India needs a new direction
The National Pledge which is recited by Indians on important occasions was composed by a little known Telanganite Pydimarri Venkata Subba Rao, a noted author in Telugu While working in Vishakhapatnam in 1962 he composed this which was passed on to the then Union Education Minister PVG Raju through Late Tenneti Viswanadham a former Minister and Member of Parliament
The National Pledge which is recited by Indians on important occasions was composed by a little known Telanganite Pydimarri Venkata Subba Rao, a noted author in Telugu. While working in Vishakhapatnam in 1962 he composed this which was passed on to the then Union Education Minister PVG Raju through Late Tenneti Viswanadham a former Minister and Member of Parliament.
The Pledge goes like: “India is my country. All Indians are my brothers and sisters. I love my country and I am proud of its rich and varied heritage. I shall always strive to be worthy of it. I shall give my parents, teachers and all elders respect and treat everyone with courtesy. To my country and my people, I pledge my devotion. In their well-being and prosperity alone, lies my happiness”.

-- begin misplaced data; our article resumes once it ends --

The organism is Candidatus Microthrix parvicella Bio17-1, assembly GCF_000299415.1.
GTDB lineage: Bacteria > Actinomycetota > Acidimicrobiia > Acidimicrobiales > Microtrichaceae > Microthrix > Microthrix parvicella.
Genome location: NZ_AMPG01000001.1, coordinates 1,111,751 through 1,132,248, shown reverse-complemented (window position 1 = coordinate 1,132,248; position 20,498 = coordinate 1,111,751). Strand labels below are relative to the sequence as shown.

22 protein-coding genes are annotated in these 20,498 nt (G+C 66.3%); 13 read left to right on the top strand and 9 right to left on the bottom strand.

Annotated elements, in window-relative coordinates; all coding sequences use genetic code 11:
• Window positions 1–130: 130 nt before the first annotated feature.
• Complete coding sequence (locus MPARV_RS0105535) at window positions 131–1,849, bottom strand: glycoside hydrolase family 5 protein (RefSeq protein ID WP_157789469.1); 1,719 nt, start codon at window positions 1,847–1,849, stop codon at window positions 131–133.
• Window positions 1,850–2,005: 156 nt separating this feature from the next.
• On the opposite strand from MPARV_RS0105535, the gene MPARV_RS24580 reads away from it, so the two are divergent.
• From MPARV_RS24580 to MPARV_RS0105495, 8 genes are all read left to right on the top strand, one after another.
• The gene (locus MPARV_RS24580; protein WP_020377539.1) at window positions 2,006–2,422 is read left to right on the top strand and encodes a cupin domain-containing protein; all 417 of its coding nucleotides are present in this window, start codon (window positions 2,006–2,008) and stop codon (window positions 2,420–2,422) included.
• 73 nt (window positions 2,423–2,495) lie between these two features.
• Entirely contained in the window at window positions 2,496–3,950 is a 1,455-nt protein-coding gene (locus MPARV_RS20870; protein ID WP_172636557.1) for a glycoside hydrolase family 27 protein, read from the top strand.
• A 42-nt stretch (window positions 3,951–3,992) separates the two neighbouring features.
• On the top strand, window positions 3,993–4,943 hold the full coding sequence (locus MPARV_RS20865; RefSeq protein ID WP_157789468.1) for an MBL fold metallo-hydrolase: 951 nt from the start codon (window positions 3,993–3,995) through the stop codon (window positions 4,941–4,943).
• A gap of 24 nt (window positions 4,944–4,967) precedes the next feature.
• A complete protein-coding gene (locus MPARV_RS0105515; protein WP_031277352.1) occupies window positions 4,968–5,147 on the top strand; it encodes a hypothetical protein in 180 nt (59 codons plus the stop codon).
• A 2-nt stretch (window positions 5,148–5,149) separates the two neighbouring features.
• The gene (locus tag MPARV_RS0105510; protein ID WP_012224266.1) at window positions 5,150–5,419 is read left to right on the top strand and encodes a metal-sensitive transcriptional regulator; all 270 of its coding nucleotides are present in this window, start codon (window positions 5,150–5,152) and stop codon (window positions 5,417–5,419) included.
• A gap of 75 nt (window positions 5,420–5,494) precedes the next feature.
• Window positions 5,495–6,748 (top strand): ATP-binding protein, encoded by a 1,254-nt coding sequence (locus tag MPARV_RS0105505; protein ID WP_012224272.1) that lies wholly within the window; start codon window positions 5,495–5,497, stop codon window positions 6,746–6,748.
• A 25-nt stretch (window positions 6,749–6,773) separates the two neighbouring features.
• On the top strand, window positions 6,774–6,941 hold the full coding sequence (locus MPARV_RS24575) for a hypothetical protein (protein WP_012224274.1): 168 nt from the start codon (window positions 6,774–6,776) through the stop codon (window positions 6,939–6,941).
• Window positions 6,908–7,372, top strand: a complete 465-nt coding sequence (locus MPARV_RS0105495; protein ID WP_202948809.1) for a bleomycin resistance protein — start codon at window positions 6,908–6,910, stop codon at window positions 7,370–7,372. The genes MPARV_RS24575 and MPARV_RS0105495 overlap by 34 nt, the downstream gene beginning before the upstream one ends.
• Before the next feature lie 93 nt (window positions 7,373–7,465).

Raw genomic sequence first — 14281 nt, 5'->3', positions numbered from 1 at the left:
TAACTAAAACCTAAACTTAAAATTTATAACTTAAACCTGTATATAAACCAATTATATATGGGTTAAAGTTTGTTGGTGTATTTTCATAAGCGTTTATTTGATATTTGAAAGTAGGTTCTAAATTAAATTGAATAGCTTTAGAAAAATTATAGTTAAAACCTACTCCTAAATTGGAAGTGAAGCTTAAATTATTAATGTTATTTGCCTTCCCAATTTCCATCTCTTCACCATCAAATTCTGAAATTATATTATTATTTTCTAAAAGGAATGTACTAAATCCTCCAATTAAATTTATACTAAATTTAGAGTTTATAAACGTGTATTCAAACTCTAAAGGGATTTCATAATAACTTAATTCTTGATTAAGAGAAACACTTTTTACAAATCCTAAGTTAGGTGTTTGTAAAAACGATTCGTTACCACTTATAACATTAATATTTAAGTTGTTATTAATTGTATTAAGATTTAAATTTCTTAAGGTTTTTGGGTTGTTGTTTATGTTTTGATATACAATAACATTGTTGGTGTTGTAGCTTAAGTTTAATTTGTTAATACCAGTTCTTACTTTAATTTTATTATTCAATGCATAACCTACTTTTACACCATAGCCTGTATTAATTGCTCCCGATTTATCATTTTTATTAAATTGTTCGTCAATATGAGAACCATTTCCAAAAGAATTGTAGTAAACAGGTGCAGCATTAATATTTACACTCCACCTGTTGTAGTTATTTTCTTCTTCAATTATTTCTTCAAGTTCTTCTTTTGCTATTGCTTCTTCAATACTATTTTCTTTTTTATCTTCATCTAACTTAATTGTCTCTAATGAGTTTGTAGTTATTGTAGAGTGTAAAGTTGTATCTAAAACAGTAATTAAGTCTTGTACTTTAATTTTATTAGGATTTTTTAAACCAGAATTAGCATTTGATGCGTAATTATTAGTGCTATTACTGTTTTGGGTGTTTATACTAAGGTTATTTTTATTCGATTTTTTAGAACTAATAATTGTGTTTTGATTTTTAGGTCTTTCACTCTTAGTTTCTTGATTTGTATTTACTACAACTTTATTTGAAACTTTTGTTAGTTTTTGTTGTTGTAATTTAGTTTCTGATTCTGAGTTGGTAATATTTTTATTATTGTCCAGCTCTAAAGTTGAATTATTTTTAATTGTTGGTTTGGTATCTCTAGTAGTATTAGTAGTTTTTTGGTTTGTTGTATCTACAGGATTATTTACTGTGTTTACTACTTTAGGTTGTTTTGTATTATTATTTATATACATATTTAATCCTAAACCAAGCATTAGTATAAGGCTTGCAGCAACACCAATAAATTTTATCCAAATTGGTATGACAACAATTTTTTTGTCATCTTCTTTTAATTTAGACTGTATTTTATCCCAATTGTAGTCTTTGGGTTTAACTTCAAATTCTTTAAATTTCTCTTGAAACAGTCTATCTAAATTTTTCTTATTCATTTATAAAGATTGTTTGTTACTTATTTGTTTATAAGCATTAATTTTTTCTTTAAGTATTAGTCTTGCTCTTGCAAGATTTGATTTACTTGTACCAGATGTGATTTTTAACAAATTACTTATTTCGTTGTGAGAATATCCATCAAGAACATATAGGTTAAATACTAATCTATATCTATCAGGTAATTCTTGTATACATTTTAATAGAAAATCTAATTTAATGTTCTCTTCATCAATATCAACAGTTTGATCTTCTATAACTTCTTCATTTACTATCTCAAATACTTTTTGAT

The question is, to what extent the words in the pledge are relevant today? Is there a brotherhood and sisterhood among us? Are we really proud of our rich and varied heritage still? Are we worthy of our country? Are we politically in a position to steer the country towards progress? Do we have a perfect national agenda to take the people forward looking? Are we in a position to compete globally with other nations? Where do we stand and where do we place ourselves in many areas? The country needs a new direction as seventy one years have passed since independence. People are struggling for basic minimum needs.
China which is our neighbouring country and has been consistently maintaining a high growth rate since 1979. For more than 25 years, it has been continuously registering very rapid growth. The GDP of China was less than that of India till 1971. Now it is four times of India. India’s GDP in 1968 was 180 Billion Dollars and that of China then was just 134 Billion Dollars.